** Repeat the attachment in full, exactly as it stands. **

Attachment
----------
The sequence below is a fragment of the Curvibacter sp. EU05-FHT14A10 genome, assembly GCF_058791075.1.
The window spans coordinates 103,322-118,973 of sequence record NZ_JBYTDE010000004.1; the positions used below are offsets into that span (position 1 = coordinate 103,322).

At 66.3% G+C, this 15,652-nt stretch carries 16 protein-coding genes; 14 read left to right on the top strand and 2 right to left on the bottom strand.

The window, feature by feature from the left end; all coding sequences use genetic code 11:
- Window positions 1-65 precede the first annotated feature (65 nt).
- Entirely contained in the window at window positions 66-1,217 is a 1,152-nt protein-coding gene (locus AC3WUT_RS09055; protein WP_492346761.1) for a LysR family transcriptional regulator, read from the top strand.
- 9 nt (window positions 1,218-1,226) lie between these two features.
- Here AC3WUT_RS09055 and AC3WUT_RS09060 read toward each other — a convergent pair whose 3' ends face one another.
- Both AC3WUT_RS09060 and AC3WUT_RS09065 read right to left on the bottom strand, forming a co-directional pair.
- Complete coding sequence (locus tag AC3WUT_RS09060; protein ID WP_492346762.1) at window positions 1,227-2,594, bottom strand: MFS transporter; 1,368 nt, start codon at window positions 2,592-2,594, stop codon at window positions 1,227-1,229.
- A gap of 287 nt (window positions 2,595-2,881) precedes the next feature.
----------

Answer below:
The sequence below is a fragment of the Curvibacter sp. EU05-FHT14A10 genome, assembly GCF_058791075.1.
The window spans coordinates 103,322-118,973 of sequence record NZ_JBYTDE010000004.1; the positions used below are offsets into that span (position 1 = coordinate 103,322).

At 66.3% G+C, this 15,652-nt stretch carries 16 protein-coding genes; 14 read left to right on the top strand and 2 right to left on the bottom strand.

The window, feature by feature from the left end; all coding sequences use genetic code 11:
- Window positions 1-65 precede the first annotated feature (65 nt).
- Entirely contained in the window at window positions 66-1,217 is a 1,152-nt protein-coding gene (locus AC3WUT_RS09055; protein WP_492346761.1) for a LysR family transcriptional regulator, read from the top strand.
- 9 nt (window positions 1,218-1,226) lie between these two features.
- Here AC3WUT_RS09055 and AC3WUT_RS09060 read toward each other — a convergent pair whose 3' ends face one another.
- Both AC3WUT_RS09060 and AC3WUT_RS09065 read right to left on the bottom strand, forming a co-directional pair.
- Complete coding sequence (locus tag AC3WUT_RS09060; protein ID WP_492346762.1) at window positions 1,227-2,594, bottom strand: MFS transporter; 1,368 nt, start codon at window positions 2,592-2,594, stop codon at window positions 1,227-1,229.
- A gap of 287 nt (window positions 2,595-2,881) precedes the next feature.